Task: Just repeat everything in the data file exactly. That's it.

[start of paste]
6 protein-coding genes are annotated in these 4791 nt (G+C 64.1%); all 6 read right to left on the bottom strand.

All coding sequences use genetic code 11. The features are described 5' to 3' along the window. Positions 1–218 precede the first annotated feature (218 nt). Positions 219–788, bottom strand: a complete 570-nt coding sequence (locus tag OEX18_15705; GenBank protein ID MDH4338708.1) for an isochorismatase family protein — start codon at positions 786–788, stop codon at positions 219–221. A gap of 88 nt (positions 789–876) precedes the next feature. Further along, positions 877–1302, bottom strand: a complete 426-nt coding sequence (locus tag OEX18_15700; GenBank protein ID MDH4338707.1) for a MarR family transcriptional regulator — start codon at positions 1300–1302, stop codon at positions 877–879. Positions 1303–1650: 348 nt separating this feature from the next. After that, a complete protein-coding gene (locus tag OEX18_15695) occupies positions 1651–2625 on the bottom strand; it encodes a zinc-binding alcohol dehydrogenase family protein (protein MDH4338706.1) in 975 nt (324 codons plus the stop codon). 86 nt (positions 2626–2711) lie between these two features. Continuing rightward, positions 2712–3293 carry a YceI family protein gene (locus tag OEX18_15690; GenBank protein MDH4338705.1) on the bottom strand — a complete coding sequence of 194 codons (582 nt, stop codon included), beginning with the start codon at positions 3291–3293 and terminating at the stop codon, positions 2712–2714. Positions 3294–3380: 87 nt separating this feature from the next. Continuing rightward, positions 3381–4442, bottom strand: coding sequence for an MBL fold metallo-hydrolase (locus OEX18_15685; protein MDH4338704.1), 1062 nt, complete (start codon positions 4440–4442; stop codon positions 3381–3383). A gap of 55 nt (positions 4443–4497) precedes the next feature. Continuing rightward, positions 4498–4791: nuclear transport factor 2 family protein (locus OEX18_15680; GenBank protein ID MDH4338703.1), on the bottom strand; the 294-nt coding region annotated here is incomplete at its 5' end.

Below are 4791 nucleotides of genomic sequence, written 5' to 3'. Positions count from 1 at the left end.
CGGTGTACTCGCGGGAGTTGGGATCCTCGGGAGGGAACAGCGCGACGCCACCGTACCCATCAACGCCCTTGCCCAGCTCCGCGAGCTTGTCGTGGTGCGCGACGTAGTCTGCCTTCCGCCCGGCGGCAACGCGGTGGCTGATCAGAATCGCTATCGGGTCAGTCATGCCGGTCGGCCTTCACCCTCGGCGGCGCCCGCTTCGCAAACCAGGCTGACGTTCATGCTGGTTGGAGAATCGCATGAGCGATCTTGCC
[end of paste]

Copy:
6 protein-coding genes are annotated in these 4791 nt (G+C 64.1%); all 6 read right to left on the bottom strand.

All coding sequences use genetic code 11. The features are described 5' to 3' along the window. Positions 1–218 precede the first annotated feature (218 nt). Positions 219–788, bottom strand: a complete 570-nt coding sequence (locus tag OEX18_15705; GenBank protein ID MDH4338708.1) for an isochorismatase family protein — start codon at positions 786–788, stop codon at positions 219–221. A gap of 88 nt (positions 789–876) precedes the next feature. Further along, positions 877–1302, bottom strand: a complete 426-nt coding sequence (locus tag OEX18_15700; GenBank protein ID MDH4338707.1) for a MarR family transcriptional regulator — start codon at positions 1300–1302, stop codon at positions 877–879. Positions 1303–1650: 348 nt separating this feature from the next. After that, a complete protein-coding gene (locus tag OEX18_15695) occupies positions 1651–2625 on the bottom strand; it encodes a zinc-binding alcohol dehydrogenase family protein (protein MDH4338706.1) in 975 nt (324 codons plus the stop codon). 86 nt (positions 2626–2711) lie between these two features. Continuing rightward, positions 2712–3293 carry a YceI family protein gene (locus tag OEX18_15690; GenBank protein MDH4338705.1) on the bottom strand — a complete coding sequence of 194 codons (582 nt, stop codon included), beginning with the start codon at positions 3291–3293 and terminating at the stop codon, positions 2712–2714. Positions 3294–3380: 87 nt separating this feature from the next. Continuing rightward, positions 3381–4442, bottom strand: coding sequence for an MBL fold metallo-hydrolase (locus OEX18_15685; protein MDH4338704.1), 1062 nt, complete (start codon positions 4440–4442; stop codon positions 3381–3383). A gap of 55 nt (positions 4443–4497) precedes the next feature. Continuing rightward, positions 4498–4791: nuclear transport factor 2 family protein (locus OEX18_15680; GenBank protein ID MDH4338703.1), on the bottom strand; the 294-nt coding region annotated here is incomplete at its 5' end.

Below are 4791 nucleotides of genomic sequence, written 5' to 3'. Positions count from 1 at the left end.
CGGTGTACTCGCGGGAGTTGGGATCCTCGGGAGGGAACAGCGCGACGCCACCGTACCCATCAACGCCCTTGCCCAGCTCCGCGAGCTTGTCGTGGTGCGCGACGTAGTCTGCCTTCCGCCCGGCGGCAACGCGGTGGCTGATCAGAATCGCTATCGGGTCAGTCATGCCGGTCGGCCTTCACCCTCGGCGGCGCCCGCTTCGCAAACCAGGCTGACGTTCATGCTGGTTGGAGAATCGCATGAGCGATCTTGCC